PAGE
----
The pandemic created an undercurrent of anxiety that continues to impact families even while adjusting to working and schooling from home, wearing masks and social distancing. Combined with the uncertainty of a situation that seems to change daily, COVID-related anxiety won't be disappearing anytime soon. But parents can help kids cope by keeping tabs on anxiety and practicing healthy habits to manage family stress.
Know your child's stressors
Stressors come in many shapes and sizes and differ between children based on personality and age. Socially outgoing kids may find schooling from home stressful, while those with social anxiety might welcome the reprieve. Some kids feel anxious about online learning, while others seem to handle it with ease. For pre-teens and adolescents, spending so much time at home may prove to be stressful at a stage when self-discovery and gaining independence are signs of healthy development.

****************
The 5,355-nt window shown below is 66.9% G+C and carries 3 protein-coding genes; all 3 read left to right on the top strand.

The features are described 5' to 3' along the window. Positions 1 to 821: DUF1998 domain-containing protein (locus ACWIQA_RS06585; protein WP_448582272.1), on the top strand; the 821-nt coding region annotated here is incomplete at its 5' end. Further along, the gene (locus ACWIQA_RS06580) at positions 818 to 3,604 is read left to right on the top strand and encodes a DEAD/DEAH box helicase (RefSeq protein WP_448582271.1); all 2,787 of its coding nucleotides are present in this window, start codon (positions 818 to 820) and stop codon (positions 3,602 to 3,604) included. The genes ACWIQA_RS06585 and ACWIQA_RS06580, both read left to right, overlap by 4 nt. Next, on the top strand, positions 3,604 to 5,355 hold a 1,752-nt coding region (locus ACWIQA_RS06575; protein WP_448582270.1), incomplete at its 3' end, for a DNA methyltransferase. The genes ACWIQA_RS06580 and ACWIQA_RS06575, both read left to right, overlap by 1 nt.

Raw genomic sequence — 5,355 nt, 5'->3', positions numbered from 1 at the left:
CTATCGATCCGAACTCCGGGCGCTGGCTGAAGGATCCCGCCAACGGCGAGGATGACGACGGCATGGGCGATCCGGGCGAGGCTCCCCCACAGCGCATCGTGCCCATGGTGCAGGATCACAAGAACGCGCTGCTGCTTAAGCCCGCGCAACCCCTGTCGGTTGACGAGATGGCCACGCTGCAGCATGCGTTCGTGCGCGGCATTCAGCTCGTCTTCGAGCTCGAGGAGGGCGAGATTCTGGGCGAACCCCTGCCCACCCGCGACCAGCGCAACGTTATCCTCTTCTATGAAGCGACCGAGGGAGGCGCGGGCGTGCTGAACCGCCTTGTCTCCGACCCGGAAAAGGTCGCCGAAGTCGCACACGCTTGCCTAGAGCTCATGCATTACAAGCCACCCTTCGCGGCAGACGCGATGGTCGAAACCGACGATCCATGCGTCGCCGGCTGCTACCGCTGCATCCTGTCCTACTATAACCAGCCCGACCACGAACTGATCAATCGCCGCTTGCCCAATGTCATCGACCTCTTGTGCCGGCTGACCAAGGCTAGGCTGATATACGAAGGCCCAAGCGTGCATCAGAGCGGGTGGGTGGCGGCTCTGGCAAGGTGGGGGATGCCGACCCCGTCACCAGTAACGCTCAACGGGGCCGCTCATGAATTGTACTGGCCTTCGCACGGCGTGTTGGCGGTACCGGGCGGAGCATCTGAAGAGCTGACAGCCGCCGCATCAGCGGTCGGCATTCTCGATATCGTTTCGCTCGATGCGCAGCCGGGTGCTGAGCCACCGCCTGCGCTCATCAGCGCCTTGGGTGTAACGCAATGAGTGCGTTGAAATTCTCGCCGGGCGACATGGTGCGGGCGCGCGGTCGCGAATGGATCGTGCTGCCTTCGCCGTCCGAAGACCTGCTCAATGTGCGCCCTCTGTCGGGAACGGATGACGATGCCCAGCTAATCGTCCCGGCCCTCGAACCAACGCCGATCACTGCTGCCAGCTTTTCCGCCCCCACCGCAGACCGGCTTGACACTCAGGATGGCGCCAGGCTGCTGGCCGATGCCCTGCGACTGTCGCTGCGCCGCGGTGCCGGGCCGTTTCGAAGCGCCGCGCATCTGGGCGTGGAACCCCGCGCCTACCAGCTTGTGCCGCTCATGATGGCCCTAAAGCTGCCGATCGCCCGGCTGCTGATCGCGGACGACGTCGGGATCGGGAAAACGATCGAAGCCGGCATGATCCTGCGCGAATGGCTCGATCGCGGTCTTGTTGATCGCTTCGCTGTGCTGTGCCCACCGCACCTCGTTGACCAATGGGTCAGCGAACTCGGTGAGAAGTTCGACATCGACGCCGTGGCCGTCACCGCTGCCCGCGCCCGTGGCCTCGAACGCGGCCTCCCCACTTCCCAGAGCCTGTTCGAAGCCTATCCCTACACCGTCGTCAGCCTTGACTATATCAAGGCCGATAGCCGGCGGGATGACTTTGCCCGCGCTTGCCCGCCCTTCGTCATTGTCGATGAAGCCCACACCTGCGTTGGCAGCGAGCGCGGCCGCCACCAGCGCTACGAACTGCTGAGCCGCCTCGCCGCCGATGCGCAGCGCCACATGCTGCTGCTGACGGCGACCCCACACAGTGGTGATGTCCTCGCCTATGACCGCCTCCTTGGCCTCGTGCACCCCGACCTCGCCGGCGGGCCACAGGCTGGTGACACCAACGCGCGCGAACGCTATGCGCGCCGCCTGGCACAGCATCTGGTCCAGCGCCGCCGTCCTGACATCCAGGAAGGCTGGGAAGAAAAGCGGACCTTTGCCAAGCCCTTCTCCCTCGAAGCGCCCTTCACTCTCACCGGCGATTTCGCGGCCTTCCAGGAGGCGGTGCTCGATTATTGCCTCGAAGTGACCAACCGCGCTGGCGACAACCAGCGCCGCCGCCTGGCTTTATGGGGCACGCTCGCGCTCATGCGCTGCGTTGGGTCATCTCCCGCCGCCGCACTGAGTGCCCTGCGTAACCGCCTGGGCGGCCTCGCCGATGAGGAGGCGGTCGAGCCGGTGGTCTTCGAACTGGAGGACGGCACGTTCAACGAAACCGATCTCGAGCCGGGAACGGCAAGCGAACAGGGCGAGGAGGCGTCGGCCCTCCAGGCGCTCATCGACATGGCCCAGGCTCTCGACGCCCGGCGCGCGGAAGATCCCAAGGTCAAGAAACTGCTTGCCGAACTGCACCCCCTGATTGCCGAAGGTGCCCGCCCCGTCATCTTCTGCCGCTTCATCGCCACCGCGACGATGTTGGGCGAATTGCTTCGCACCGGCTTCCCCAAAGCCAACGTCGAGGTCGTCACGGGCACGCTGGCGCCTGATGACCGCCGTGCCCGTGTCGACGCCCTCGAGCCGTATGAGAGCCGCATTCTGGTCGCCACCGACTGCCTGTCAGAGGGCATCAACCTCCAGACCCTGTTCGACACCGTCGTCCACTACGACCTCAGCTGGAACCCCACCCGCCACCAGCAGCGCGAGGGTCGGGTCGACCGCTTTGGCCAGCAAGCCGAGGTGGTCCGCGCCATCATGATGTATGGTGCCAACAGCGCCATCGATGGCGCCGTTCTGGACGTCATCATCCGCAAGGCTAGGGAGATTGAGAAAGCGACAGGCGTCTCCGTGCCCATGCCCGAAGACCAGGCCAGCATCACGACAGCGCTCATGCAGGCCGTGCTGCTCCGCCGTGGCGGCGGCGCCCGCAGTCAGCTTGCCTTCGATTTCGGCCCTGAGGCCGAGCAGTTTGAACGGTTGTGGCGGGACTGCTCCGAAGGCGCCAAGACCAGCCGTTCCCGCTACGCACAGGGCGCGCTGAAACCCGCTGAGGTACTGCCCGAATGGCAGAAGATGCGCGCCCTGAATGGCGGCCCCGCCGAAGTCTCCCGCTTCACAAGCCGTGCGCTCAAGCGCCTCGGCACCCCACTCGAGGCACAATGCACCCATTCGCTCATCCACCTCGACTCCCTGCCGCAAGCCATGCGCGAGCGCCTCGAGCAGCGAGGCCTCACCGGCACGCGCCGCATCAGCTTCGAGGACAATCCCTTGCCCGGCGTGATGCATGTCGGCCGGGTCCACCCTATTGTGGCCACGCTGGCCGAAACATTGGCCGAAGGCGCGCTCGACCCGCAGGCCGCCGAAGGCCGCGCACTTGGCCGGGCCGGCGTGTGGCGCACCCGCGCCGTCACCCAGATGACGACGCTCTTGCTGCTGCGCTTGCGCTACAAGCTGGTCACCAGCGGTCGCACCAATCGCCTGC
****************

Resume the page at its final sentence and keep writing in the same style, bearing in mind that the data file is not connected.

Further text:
Even in the same family, siblings handle stress differently, so knowing how each child reacts under normal circumstances will help parents recognize when anxiety is rising.
Identifying anxiety in kids
The best defense against anxiety is to know how your child usually responds and notice any changes in behavior such as disruptions in eating or sleeping habits, irritability, or excessive worrying.
Dr. Hilary Bowers, founding director of Behavioral and Mental Health Services at Children's Primary Care Medical Group in San Diego, encourages parents to stay alert to changes that seem out of the ordinary.
“Are they spending more time in their rooms than before? Are they still interested in things they used to love, or have they lost their joy? With teens, notice how they're caring for themselves,” Bowers says. “Are they still showering regularly or just wearing the same clothes off the floor every day?”
If you notice something of concern, ask gentle questions to get to the root cause. Use phrases that identify what you're observing without judgment or pressure. Try saying something like, "I see that you're frustrated; I get frustrated, too." Or, "I get it. I miss my friends, too."
How parents can help